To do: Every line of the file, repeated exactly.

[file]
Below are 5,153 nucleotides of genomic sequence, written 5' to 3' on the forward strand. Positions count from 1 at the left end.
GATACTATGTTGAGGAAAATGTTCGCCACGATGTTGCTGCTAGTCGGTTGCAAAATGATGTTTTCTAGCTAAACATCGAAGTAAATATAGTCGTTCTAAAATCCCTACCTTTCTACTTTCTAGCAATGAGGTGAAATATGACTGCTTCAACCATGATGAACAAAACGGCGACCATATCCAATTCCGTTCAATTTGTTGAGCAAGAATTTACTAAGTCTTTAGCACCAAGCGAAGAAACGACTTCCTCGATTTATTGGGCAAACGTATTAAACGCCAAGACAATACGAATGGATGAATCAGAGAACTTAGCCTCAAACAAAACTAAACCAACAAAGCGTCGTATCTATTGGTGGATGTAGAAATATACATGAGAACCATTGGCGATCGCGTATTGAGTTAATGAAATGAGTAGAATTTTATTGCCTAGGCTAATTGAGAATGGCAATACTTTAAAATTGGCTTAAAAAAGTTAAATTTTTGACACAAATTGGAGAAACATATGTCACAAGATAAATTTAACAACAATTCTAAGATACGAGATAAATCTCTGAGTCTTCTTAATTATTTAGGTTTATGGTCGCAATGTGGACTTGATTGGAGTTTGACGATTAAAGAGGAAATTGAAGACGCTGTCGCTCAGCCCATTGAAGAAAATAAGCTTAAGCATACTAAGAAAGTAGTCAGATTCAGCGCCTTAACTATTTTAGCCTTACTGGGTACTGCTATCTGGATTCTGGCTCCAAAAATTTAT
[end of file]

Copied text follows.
Below are 5,153 nucleotides of genomic sequence, written 5' to 3' on the forward strand. Positions count from 1 at the left end.
GATACTATGTTGAGGAAAATGTTCGCCACGATGTTGCTGCTAGTCGGTTGCAAAATGATGTTTTCTAGCTAAACATCGAAGTAAATATAGTCGTTCTAAAATCCCTACCTTTCTACTTTCTAGCAATGAGGTGAAATATGACTGCTTCAACCATGATGAACAAAACGGCGACCATATCCAATTCCGTTCAATTTGTTGAGCAAGAATTTACTAAGTCTTTAGCACCAAGCGAAGAAACGACTTCCTCGATTTATTGGGCAAACGTATTAAACGCCAAGACAATACGAATGGATGAATCAGAGAACTTAGCCTCAAACAAAACTAAACCAACAAAGCGTCGTATCTATTGGTGGATGTAGAAATATACATGAGAACCATTGGCGATCGCGTATTGAGTTAATGAAATGAGTAGAATTTTATTGCCTAGGCTAATTGAGAATGGCAATACTTTAAAATTGGCTTAAAAAAGTTAAATTTTTGACACAAATTGGAGAAACATATGTCACAAGATAAATTTAACAACAATTCTAAGATACGAGATAAATCTCTGAGTCTTCTTAATTATTTAGGTTTATGGTCGCAATGTGGACTTGATTGGAGTTTGACGATTAAAGAGGAAATTGAAGACGCTGTCGCTCAGCCCATTGAAGAAAATAAGCTTAAGCATACTAAGAAAGTAGTCAGATTCAGCGCCTTAACTATTTTAGCCTTACTGGGTACTGCTATCTGGATTCTGGCTCCAAAAATTTAT